Wild Monkeys are spreading Herpes to people, researchers alert

Wild Monkeys are spreading Herpes to people, researchers alert

Florida wildlife officials responded to the study with vows to remove macaque monkeys from Silver Springs and other parts of the state.

Non-native rhesus macaques in Florida's Silver Springs State Park have tested positive for herpes B, a potentially fatal disease that is spread through bodily fluids and may be transmissible to humans.

The researchers estimate that up to 30% of the scores of Florida's feral macaques could be active carriers of herpes B, and in an environment where frequent interaction between animals and humans occur, there is high potential for scratches and bites.

The issue has actually not yet been fully studied.

McHV-1, which is also known as herpes B or monkey B virus, is carried by several species of macaque monkeys, which are thought to be a "natural host" for the virus, according to the CDC.

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"When it occurs, it can bring about serious mind harm or demise if the patient isn't dealt with quickly", a CDC rep says in an announcement. Their contacts with the public, including last summer when the monkeys chased a family, have made them somewhat notorious critters and have caused two partial park closures since 2016.

The Florida Fish and Wildlife Conservation Commission did not expand on what particular administration strategies the state may utilize, however a rep said the commission underpins freeing the condition of the obtrusive animals. In response to this public health threat, Florida state wildlife managers are proposing the removal of the macaques from their adopted habitats. They are also excellent reproducers, and so soon enough there were a lot more monkeys roaming the region. Of those, 21 died from the disease. Still, he said, while the research confirms the presence of the virus in the monkeys' bodily secretions, more work needs to be done to establish how much virus there is, and how easily transferable it is. They had contracted it through monkey bites and scratches, according to the CDC.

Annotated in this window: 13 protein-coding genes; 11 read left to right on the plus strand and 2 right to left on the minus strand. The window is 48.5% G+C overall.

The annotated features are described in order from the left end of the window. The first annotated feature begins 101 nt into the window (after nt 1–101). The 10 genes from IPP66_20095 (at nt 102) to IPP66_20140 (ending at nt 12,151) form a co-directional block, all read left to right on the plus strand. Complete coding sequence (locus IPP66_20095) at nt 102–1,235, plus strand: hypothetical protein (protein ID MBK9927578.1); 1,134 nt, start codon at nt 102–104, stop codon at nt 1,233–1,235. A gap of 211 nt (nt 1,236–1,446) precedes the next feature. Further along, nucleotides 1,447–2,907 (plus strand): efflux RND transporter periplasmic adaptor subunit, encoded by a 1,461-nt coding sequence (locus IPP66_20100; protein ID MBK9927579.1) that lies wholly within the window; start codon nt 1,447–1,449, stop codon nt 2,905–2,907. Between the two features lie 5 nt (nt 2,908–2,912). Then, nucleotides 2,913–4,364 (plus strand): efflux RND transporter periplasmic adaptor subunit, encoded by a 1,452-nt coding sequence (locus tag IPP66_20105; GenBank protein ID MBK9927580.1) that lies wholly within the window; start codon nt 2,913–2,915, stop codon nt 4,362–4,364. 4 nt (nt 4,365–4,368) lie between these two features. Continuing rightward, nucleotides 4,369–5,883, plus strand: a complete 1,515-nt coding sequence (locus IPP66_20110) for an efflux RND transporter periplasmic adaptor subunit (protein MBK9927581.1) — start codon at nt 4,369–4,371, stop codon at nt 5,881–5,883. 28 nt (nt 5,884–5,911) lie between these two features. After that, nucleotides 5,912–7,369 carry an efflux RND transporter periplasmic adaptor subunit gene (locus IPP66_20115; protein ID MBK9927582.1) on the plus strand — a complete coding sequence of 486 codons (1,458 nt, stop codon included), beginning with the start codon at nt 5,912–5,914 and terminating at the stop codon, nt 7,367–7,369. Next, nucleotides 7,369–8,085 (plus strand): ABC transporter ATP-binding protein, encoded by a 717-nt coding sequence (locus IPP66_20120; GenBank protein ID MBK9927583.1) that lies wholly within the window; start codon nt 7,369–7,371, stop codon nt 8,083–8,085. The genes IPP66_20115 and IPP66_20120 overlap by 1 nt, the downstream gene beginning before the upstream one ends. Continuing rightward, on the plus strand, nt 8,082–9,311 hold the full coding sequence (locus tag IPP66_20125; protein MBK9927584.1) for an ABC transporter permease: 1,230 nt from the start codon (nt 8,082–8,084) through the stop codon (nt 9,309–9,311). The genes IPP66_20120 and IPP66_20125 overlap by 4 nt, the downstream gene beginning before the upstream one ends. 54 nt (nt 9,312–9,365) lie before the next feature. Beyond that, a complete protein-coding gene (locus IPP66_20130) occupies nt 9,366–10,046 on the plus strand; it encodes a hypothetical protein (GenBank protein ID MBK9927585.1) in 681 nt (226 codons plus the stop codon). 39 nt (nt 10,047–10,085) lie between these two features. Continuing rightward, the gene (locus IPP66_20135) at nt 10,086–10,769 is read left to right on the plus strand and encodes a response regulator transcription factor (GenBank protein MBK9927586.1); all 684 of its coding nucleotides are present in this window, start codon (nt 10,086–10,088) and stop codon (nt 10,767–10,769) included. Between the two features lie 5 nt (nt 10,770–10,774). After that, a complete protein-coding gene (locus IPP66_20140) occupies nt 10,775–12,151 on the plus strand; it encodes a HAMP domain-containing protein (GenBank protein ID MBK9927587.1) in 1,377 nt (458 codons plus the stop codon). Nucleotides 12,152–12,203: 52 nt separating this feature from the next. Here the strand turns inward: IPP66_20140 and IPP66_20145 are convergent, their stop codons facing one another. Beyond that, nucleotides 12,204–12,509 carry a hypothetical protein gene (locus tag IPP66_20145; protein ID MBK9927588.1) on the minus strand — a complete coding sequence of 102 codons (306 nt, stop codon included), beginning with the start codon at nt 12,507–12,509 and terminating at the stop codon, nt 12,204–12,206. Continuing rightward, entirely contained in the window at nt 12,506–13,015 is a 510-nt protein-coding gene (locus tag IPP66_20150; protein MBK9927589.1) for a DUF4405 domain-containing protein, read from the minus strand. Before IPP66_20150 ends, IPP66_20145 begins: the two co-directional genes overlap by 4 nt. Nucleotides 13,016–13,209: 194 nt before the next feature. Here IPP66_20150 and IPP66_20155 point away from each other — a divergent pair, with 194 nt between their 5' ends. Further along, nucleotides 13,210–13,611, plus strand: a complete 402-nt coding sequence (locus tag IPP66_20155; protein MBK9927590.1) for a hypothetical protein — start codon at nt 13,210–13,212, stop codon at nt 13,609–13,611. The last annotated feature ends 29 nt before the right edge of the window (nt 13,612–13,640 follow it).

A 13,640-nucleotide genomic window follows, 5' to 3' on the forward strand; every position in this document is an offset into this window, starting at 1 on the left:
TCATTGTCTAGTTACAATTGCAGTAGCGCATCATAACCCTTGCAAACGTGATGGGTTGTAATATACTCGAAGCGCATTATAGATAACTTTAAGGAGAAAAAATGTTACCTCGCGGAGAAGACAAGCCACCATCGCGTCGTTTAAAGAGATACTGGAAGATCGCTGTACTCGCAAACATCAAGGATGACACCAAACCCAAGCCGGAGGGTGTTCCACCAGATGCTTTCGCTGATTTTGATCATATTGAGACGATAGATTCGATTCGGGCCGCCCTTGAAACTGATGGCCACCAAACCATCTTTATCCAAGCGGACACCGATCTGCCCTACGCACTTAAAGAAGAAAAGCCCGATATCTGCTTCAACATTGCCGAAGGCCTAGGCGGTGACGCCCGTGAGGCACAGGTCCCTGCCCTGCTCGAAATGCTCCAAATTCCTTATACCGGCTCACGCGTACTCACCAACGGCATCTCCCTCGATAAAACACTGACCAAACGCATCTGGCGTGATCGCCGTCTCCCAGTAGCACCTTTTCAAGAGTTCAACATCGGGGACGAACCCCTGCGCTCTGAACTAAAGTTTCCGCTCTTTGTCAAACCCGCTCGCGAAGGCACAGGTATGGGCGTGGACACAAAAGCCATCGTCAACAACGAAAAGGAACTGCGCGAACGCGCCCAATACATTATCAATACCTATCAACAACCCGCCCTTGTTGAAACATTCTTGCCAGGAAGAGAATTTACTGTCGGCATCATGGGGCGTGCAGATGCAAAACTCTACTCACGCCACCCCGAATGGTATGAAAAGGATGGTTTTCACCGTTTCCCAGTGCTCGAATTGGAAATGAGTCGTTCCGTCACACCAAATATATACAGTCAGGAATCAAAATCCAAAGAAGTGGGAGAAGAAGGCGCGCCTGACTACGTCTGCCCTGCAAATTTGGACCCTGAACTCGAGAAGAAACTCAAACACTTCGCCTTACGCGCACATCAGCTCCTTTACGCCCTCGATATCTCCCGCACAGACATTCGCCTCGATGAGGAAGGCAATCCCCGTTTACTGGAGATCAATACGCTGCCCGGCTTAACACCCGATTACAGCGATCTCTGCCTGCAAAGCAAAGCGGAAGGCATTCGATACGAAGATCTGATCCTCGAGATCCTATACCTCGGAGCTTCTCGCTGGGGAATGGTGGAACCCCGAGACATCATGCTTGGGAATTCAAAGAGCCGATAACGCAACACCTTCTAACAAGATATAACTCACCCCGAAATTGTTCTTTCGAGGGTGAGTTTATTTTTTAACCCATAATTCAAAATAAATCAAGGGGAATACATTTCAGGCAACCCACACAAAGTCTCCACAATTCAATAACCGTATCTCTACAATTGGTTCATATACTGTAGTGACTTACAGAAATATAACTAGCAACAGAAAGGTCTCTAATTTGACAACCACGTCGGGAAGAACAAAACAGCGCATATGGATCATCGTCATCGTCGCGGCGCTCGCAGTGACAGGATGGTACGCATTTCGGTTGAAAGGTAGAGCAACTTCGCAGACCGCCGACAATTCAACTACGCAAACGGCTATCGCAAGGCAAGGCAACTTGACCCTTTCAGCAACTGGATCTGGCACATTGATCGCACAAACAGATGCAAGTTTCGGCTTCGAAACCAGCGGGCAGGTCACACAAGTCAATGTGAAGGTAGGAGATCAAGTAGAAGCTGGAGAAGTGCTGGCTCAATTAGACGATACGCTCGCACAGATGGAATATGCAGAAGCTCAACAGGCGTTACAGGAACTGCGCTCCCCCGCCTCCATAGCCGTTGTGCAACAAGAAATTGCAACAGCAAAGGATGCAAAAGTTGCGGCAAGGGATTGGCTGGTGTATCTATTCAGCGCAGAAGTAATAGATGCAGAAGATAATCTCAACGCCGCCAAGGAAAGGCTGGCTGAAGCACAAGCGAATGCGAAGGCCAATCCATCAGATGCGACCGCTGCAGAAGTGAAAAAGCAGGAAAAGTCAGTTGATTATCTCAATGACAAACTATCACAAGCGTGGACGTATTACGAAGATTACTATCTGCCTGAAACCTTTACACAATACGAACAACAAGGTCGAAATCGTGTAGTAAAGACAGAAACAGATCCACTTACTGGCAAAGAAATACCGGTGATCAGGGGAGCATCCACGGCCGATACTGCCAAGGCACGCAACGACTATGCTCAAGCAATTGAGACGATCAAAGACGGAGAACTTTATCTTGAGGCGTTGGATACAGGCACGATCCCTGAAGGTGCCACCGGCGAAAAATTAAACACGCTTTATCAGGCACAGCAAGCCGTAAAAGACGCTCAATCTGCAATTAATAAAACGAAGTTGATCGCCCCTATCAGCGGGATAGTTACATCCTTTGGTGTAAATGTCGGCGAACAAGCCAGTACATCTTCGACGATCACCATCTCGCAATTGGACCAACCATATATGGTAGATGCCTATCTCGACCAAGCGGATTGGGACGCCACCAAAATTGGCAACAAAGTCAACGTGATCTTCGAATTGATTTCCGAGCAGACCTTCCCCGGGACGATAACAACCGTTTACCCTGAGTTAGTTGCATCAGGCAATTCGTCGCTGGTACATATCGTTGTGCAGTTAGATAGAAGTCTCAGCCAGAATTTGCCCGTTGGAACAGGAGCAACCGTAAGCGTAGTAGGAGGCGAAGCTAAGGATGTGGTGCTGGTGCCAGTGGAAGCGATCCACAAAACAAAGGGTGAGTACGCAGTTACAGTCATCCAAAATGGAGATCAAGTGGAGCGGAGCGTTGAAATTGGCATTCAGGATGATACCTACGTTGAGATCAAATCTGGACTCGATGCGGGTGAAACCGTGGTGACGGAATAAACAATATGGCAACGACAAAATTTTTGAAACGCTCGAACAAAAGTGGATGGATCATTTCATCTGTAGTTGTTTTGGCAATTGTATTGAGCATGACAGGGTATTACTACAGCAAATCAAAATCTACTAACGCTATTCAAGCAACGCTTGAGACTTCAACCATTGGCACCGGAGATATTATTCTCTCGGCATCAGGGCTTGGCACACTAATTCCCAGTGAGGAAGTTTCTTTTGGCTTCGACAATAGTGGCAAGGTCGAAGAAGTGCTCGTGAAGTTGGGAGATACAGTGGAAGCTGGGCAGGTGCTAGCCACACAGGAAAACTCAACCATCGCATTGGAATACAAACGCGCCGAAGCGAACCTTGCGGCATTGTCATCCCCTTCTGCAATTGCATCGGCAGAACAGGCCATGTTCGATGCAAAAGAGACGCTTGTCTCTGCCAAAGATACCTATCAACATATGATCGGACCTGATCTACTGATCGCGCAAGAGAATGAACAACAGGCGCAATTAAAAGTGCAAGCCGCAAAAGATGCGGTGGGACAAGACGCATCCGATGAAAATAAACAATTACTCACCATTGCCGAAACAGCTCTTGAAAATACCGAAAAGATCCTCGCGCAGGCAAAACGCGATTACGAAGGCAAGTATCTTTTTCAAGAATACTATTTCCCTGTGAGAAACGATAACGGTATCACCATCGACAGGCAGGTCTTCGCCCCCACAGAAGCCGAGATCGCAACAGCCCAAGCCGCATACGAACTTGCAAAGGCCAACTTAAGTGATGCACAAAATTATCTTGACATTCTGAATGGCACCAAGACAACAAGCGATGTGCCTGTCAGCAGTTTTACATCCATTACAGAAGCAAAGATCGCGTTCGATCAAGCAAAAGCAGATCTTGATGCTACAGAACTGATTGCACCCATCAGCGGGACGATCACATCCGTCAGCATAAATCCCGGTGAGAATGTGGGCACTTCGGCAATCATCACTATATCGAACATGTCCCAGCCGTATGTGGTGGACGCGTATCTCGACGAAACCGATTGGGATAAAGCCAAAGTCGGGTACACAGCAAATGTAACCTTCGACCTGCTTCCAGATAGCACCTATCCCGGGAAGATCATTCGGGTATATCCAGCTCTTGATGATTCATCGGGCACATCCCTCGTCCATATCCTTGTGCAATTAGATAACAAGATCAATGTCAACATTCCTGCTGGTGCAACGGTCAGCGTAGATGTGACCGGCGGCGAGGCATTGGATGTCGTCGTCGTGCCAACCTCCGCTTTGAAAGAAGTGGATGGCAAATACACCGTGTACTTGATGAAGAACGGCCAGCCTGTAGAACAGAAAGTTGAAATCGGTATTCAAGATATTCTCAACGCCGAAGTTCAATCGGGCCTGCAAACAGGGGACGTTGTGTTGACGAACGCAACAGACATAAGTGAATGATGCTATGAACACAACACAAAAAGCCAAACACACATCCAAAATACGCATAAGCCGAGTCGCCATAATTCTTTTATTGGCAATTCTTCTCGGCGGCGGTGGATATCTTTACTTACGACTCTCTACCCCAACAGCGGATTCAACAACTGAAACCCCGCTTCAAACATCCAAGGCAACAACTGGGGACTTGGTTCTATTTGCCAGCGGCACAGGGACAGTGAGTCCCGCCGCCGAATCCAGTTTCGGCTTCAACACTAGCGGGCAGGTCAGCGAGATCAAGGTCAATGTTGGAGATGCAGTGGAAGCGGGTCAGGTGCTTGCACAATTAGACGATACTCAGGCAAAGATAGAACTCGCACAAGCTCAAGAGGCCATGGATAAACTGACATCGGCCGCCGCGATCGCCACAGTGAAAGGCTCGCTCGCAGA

Human visitors to the park are most likely to be exposed to the disease, and any contact with the monkeys' saliva, urine, or feces could lead to contraction. Macaques have released to the Sunshine State's Silver Springs State Park as a tourist attraction almost 100 decades back.

About 175 free-roaming rhesus macaques (Macaca mulatta) inhabit the park, descended from a population of around a dozen animals that were released in the 1930s to promote local tourism.

While there are no official statistics on monkey attacks on humans in the park, a state-sponsored study in the 1990s found 31 monkey-human incidents, with 23 resulting in human injury between 1977 and 1984.

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